To reduce the risk of infection, healthcare workers who are in close contact with individuals who have the influenza H1N1, or swine flu, virus should use fit-tested N95 respirators or other respirators that are shown to be more effective, according to a new report from the Institute of Medicine.
IOM researchers also said the Centers for Disease Control and Prevention, National Institutes of Health, other federal agencies and private institutions should fund and undertake additional research on a variety of issues related to H1N1, including the routes of influenza transmission, the effectiveness of personal respiratory technologies, and the design and development of the next generation of those respiratory technologies.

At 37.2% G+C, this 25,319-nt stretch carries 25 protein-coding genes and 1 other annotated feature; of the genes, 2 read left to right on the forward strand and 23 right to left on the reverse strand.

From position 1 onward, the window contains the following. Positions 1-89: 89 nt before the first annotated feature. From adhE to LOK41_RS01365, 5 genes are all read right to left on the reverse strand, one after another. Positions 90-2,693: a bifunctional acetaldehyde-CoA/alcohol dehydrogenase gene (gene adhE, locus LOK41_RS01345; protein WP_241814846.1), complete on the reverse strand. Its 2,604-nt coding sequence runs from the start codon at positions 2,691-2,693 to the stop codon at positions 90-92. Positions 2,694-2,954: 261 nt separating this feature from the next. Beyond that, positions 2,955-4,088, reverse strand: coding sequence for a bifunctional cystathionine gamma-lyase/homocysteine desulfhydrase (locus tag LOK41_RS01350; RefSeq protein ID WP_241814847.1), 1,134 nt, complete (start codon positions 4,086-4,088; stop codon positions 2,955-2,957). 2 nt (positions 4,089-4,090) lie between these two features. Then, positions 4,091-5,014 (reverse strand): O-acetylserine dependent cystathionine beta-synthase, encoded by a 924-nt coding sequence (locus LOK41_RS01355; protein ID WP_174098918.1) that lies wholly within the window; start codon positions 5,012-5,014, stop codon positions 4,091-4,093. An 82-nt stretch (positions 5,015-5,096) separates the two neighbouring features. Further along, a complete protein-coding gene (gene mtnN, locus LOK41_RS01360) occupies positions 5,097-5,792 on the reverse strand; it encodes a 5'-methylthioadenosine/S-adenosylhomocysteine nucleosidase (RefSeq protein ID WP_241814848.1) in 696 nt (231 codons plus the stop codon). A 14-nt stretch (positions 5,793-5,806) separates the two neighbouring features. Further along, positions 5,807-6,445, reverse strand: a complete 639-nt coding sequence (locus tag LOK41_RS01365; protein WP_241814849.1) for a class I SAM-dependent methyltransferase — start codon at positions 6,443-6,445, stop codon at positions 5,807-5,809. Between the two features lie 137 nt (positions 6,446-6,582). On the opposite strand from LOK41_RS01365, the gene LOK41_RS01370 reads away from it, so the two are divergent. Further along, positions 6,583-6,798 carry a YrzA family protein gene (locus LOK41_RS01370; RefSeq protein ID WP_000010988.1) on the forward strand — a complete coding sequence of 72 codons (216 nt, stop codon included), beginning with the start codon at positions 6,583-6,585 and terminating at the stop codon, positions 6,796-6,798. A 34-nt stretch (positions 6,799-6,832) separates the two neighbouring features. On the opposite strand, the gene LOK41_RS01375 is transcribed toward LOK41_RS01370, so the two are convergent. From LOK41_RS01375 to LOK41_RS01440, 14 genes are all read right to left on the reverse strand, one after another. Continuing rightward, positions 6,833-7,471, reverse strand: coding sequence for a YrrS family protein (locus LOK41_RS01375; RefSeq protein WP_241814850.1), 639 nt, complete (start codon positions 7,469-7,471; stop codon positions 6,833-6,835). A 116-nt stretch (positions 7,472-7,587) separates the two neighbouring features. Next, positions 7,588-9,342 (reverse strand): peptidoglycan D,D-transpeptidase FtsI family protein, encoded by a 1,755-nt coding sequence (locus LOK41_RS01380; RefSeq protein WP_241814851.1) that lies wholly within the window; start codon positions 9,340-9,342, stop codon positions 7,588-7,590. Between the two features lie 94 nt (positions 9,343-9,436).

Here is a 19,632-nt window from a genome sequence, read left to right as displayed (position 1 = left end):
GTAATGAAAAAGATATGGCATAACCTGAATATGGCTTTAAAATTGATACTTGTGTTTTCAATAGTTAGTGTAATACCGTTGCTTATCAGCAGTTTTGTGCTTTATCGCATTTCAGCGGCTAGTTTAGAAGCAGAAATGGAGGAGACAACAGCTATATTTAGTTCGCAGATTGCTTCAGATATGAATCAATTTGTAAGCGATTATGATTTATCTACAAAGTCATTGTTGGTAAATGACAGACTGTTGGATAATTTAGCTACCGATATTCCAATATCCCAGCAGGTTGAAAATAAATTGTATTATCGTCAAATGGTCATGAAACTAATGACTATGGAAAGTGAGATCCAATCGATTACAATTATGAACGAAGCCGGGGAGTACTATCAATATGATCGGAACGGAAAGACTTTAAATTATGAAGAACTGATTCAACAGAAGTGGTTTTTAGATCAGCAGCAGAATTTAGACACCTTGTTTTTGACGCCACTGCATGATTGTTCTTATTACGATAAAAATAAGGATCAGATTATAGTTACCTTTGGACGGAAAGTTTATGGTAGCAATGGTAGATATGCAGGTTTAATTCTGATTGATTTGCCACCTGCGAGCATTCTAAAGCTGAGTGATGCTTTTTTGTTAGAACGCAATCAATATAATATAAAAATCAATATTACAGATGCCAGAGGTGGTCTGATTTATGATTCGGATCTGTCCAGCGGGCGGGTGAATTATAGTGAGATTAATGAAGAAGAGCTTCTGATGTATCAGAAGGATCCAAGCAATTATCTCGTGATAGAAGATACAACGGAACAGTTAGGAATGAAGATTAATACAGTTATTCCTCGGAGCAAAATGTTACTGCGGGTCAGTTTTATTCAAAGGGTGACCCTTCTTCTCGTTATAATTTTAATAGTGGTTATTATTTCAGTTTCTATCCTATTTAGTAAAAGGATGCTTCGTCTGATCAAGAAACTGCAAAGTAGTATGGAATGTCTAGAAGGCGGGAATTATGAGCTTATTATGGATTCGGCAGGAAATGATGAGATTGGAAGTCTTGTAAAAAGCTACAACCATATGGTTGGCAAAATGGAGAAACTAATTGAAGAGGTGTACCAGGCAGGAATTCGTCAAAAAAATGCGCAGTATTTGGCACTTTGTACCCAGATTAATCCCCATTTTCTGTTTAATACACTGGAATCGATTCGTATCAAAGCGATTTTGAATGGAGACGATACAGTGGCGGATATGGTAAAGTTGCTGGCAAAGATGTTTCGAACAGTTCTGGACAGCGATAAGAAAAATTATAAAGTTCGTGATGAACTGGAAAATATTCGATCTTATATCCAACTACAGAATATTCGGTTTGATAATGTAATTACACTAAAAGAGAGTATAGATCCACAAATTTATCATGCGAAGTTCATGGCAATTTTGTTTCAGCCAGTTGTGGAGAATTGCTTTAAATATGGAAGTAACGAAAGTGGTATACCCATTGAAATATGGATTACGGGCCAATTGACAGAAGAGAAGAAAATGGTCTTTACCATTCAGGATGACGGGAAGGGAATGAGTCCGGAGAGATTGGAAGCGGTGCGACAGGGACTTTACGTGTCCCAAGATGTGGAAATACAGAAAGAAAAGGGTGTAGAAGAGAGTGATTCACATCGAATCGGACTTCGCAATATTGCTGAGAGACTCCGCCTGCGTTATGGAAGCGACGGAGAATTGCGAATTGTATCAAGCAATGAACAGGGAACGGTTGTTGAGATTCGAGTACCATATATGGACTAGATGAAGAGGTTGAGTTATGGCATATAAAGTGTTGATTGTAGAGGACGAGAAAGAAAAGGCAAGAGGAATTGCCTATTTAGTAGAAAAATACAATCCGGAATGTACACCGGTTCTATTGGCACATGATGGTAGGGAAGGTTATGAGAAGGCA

The IOM report was released on the same day the CDC, in its weekly report, said that as of Aug. 8, the H1N1 virus has caused 477 U.S. deaths, including 36 children under the age of 18. Of those children who died, 67% had at least one chronic, high-risk medical condition.
In a news conference, CDC Director Thomas Frieden said that while the virus is spreading in the U.S.—particularly in the Southeast—it has not changed to become more deadly. “This means we have to vigorously monitor it, and be ready and prepared to change our approach, depending on what it does,” Frieden said.